The location of each patrol vehicle is tracked in the operations room and its current operational status is monitored. Based on information arriving from reception, a decision is made on which patrol vehicle to send to which site of assistance. From an operations room terminal, the necessary information is then sent to the assigned vehicle.

(3) Roadside service
From the operations room, the Toughbook that each patrol vehicle is equipped with receives assistance-request information via the in-car D-NAS III (communications unit). Showing the location of the target vehicle, a local street map and a road map is displayed and navigation to the site begins.

After arrival on site, roadside assistance is provided. When completed, a service slip created on the Toughbook is printed and handed over to the customer.

Using this Integrated Nationwide Service Request and Assignment System all the work is managed in a smooth flow.

Integrated Nationwide Service Request and Assignment System

Splash-proof property ensures confident use even heavy downpours

Mr. Taro Kitahonjo, Roadside Assistance Technician, Kansai Branch.

Mr.Shotaro Kitamoto, Roadside Assistance Technician, Kansai Branch. “For use in the patrol vehicle, the tablet configuration is compact and easy to use.”

Since the new system including the Toughbook was introduced, the average time from receipt of request to arrival at roadside has been shortened by a minute.

This is just one of the remarkable results achieved. “All the received customer information is immediately made available to the roadside personnel, which enables greater efficiency. This allows more finely tuned service, including greater consideration of specific customer needs (Mr.Sakaue)”.

Everyone who has used the Toughbook at the roadside has appreciated its outstanding toughness.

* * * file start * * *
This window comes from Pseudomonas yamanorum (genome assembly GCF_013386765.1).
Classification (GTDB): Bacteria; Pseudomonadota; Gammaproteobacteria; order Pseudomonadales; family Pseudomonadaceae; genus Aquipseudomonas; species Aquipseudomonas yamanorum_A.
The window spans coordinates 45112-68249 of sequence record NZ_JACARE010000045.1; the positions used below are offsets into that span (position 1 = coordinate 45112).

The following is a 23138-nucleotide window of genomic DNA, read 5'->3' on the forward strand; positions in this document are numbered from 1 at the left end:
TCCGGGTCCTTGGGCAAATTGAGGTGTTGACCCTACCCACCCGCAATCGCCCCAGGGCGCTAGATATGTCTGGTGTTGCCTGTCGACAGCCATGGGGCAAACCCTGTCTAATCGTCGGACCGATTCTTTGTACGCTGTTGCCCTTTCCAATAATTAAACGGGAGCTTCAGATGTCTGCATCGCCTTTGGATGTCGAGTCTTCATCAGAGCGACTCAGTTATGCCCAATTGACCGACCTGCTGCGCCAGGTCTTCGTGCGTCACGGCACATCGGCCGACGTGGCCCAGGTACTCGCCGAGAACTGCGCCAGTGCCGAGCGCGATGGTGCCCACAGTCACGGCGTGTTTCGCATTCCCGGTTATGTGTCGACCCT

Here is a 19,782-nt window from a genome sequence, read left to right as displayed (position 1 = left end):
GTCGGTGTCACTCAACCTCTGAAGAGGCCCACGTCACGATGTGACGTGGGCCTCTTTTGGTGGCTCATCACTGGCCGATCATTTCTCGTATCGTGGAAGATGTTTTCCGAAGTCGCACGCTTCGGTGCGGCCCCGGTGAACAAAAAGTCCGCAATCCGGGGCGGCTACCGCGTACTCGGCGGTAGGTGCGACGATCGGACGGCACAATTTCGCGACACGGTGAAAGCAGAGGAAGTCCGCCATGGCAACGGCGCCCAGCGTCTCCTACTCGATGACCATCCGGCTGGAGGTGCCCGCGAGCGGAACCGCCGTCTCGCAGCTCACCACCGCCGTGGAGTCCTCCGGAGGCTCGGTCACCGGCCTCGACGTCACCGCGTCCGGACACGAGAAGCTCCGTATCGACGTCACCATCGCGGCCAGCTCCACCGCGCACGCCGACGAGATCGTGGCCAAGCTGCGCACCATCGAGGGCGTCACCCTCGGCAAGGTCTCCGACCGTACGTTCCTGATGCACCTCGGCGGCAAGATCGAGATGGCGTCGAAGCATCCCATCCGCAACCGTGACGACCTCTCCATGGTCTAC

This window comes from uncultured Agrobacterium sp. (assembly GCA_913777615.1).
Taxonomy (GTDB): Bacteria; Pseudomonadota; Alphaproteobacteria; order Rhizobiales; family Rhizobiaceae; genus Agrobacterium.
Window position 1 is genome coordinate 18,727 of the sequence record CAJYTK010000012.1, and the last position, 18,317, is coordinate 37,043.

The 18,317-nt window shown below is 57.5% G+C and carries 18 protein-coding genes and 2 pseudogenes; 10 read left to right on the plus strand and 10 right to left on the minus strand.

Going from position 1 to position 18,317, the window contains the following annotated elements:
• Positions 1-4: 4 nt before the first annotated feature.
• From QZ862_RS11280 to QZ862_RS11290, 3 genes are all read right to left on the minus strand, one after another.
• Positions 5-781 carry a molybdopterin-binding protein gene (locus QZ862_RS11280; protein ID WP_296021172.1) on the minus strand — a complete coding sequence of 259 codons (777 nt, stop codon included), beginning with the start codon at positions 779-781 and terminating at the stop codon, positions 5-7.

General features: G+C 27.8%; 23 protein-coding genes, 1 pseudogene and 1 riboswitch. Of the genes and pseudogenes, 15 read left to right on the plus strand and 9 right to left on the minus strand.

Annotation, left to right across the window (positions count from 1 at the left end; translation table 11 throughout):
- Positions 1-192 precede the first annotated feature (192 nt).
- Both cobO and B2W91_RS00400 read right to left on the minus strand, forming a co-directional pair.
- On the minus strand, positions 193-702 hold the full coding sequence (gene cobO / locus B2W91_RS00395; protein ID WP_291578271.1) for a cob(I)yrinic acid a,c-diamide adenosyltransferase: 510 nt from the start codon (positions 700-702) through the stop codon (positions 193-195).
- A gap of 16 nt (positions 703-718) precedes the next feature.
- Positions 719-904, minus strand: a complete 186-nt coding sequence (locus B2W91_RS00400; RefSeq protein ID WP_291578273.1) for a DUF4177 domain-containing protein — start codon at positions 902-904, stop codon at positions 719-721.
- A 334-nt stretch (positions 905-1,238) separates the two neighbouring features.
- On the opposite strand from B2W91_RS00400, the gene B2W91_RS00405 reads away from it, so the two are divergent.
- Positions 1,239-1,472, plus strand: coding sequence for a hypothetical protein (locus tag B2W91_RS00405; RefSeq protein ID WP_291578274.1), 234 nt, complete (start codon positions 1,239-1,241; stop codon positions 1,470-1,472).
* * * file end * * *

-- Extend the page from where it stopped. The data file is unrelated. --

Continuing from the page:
For example, Roadside Assistance Technician Mr.Shotaro Kitamoto commented, “Almost as soon as the system was introduced, I was sent out to assist a customer in the pouring rain. I wasn’t sure about opening the Toughbook in the middle of the downpour, but when I did, it worked without any kind of problem. I was amazed.”

He also added, ”When you’re out on a job, you often have to put the PC down on the ground. The Toughbook isn’t like an ordinary mobile PC. You can confidently stick it on the ground without a second thought. The 10.4-inch panel is large enough for looking at maps, and the backlight is bright, outside in the sunlight you can clearly see what’s on the screen. Operation is also easy: to scroll the map, you stroke the touch panel. To input text, there’s the keyboard. Whatever you want to do is easy.”

When the new system was introduced there was some resistance to using the new equipment, but even the older personnel found the touch panel unexpectedly easy to use. Hardly anyone felt the need to ask questions about operation of the Toughbook. Everyone was soon using it smoothly and competently.

The portable printer for issuing service slips is carried in a holder worn over the shoulder. It communicates with the Toughbook via a wireless Bluetooth connection. Doing away with the nuisance of cabled connections has contributed to greater job efficiency.

Aiming at even greater safety and still better customer satisfaction

Now let’s look at how this roadside-service system using the Toughbook actually works.

“Working toward our goal of improved safety and customer satisfaction, the introduction of the Toughbook has given us real capability to add functionality and greatly widen the scope of our services (Mr.Sakaue).”

Looking to the future, through advances such as implementing on-the-spot payment by credit card, display of VICS (Vehicle Information and Communication System) traffic and travel information, and developing a systemfor daily monitoring of patrol vehicle operations and fault diagnosis, JAF is considering using the potential of the Toughbook to make further improvements to service and efficiency.

The Toughbook is sure to remain a dependable partner that all the personnel can depend on. That means it will continue to provide powerful support for the safety and confidence of Japanese drivers.

Customer
Japan Automobile Federation
Address
Jidosha Kaikan, 1-1-30 Shiba-daimon, Minato-ku, Tokyo, Japan
Homepage
http://www.jaf.or.jp
* Interviews conducted at JAF Kansai Regional Headquarters
 2-1-5 Nakahozumi,Ibaraki-sho,Osaka
For further information about our products, how to purchase them and more, please visit the website of your region.

Specification and configuration may vary depending on country. Accessories may vary depending on your mobile PC configuration.
Specifications subject to change without notice.
Consult a Panasonic sales office near you for more details and availability of integrated options.